Cloisters charged with bias against disabled

June 04, 1994|By Joan Jacobson | Joan Jacobson,Sun Staff Writer

The state's Human Relations Commission has charged that the Baltimore Children's Museum at the Cloisters discriminates against the disabled because people in wheelchairs have no access to exhibits.

The commission's finding, if upheld at a state administrative hearing, could force the museum to close temporarily, according to Beatrice E. Taylor, the museum's executive director.

It also could trigger a $500 fine and delay a state grant for the city-run museum, a hilltop mansion on Falls Road in the Brooklandville section of Baltimore County.

The commission's charges, filed Tuesday with an administrative law judge, are based on a discrimination complaint made nearly four years ago by Marilynn J. Phillips, a disability rights activist who uses a wheelchair.

Ms. Phillips said she filed the complaint after learning she could not visit the museum's exhibits -- on the second and third floors -- because the only access to them was up a spiral staircase.

"Their idea of equal treatment for a [disabled] child is to bring down a stamp from the post office exhibit," she said. "This is an obscenity. It's utter nonsense.

"No one would tolerate asking a black child or a female child to endure this kind of curbside service," said Ms. Phillips, an associate professor of English at Morgan State University.

The museum's policy of bringing a few exhibit items downstairs to visiting children in wheelchairs "is obvious segregation from the nonhandicapped children," Kathy Britton-Bracey, assistant attorney general for the commission, said in a recent letter to the city. The museum has refused to move exhibits to the first floor because that area is rented out for social functions, she said.

Ms. Taylor declined to comment on the commission's charges but said the museum's board of directors will meet June 13 to discuss options. Closing the museum until it moves to Market Place downtown by late 1996 or early 1997 "could be an option," she said.

"We are very concerned about being handicapped-accessible," she said. "It's a goal of ours, and it's a high value for us, and that's something we're grappling with."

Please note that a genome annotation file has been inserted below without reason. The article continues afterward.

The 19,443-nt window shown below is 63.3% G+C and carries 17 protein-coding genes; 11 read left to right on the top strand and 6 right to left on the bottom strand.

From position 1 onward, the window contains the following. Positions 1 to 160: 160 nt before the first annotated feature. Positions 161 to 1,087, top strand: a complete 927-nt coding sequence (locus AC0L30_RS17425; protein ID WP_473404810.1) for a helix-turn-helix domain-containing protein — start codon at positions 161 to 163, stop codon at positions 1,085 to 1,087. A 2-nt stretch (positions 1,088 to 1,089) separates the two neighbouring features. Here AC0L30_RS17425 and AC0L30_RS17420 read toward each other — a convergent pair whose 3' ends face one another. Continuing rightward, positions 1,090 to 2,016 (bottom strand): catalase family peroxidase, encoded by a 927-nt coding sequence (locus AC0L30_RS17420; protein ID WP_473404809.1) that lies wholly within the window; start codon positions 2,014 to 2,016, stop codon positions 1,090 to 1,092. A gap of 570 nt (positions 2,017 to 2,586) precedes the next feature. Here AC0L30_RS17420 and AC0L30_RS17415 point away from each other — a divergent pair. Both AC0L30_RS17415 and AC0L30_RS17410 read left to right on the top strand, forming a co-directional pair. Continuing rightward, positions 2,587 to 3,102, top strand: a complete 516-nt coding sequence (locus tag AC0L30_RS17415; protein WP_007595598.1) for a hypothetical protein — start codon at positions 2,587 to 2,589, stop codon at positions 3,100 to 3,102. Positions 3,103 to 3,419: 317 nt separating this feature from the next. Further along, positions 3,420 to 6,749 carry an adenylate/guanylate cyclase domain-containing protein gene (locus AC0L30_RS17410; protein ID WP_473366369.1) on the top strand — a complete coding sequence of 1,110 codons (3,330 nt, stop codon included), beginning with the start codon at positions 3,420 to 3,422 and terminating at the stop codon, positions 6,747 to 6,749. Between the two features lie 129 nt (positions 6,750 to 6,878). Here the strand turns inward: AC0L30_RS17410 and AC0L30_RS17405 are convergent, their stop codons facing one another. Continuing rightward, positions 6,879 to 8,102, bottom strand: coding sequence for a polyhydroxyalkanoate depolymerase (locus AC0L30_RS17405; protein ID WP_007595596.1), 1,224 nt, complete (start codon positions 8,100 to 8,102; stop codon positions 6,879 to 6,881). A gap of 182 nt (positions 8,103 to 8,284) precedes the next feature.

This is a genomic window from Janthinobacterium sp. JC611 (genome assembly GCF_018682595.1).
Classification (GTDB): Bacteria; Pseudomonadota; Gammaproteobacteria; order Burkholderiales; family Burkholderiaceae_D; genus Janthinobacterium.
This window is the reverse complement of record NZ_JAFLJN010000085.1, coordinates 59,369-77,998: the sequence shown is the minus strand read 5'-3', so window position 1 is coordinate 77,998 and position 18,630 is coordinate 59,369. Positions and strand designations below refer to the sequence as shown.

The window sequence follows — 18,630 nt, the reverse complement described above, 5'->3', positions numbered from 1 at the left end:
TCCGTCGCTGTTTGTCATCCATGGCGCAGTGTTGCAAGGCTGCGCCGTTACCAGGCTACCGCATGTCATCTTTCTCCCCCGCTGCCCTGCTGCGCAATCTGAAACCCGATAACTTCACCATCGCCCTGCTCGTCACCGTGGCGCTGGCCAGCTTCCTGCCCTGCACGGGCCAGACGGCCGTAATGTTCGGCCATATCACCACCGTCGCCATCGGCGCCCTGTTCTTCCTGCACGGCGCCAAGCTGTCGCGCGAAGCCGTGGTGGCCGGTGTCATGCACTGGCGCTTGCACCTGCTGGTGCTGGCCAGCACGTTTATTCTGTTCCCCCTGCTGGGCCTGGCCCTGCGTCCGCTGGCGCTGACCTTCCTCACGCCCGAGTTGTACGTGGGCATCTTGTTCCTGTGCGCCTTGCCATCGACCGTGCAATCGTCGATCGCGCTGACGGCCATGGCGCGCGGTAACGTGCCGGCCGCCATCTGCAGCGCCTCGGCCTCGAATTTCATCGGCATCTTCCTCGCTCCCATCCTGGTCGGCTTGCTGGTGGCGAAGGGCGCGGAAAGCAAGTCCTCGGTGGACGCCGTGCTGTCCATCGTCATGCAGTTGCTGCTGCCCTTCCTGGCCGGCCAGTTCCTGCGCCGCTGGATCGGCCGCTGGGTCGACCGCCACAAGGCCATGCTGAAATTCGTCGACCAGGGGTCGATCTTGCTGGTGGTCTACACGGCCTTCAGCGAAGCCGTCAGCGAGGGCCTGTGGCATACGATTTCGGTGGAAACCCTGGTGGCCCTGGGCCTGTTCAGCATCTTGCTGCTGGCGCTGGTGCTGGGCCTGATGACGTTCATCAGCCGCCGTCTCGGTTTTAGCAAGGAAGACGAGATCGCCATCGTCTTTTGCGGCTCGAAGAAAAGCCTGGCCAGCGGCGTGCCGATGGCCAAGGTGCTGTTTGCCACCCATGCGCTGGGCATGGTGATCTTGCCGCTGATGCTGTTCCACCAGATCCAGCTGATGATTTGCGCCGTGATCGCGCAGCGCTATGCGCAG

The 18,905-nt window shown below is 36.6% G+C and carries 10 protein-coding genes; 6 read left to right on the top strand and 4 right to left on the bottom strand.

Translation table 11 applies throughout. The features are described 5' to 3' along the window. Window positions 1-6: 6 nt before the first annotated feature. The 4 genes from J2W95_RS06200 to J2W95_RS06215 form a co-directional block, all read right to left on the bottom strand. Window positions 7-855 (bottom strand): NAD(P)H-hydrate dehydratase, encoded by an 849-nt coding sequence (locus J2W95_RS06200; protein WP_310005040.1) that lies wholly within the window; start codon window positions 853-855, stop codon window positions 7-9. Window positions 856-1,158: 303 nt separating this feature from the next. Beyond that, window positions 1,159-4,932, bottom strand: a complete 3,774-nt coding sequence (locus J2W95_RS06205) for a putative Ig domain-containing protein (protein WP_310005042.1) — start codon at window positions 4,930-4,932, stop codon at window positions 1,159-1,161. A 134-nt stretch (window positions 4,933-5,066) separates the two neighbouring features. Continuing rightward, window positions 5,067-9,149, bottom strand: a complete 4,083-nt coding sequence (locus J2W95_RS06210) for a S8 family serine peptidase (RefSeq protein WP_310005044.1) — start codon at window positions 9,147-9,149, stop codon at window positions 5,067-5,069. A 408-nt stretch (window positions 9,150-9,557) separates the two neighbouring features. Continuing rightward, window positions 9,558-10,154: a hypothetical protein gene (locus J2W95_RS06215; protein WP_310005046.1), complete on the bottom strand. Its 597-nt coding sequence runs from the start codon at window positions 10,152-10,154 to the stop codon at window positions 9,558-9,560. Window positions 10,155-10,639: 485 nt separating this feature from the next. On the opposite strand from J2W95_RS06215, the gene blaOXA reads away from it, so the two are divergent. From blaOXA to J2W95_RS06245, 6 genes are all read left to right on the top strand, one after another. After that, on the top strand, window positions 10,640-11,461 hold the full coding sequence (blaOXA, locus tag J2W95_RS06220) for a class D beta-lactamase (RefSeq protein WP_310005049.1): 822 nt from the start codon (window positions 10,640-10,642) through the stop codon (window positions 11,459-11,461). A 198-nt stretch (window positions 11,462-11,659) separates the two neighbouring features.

One reason the museum plans to move downtown, she said, is to accommodate the disabled. In the past year, she said, the museum has built restrooms and a building entrance that are accessible to the disabled, although exhibits are not accessible to people in wheelchairs.

The Human Relations Commission asked the state administrative law judge to order the museum to make its exhibits accessible to the disabled and to write a policy involving the disabled, Ms. Britton-Bracey said.

The commission also asked the judge to assess the museum $500 in civil penalties and to order the museum's staff to undergo sensitivity training about dealing with the disabled.

"My hope would be that [the museum] would not have to close but would simply comply [with state law] by putting in an elevator or moving exhibits downstairs," Ms. Britton-Bracey said.

If the museum is found to discriminate against the disabled, the Maryland Arts Council could delay its grant until exhibits are made accessible to people using wheelchairs. Last year, the museum received $23,000 from the council, said council spokeswoman Andrea Thomas.

The council has yet to discuss the charges against the museum, but Ms. Thomas said no arts organization may receive a state arts grant unless it complies with the Americans with Disabilities Act, which bars discrimination against the handicapped.

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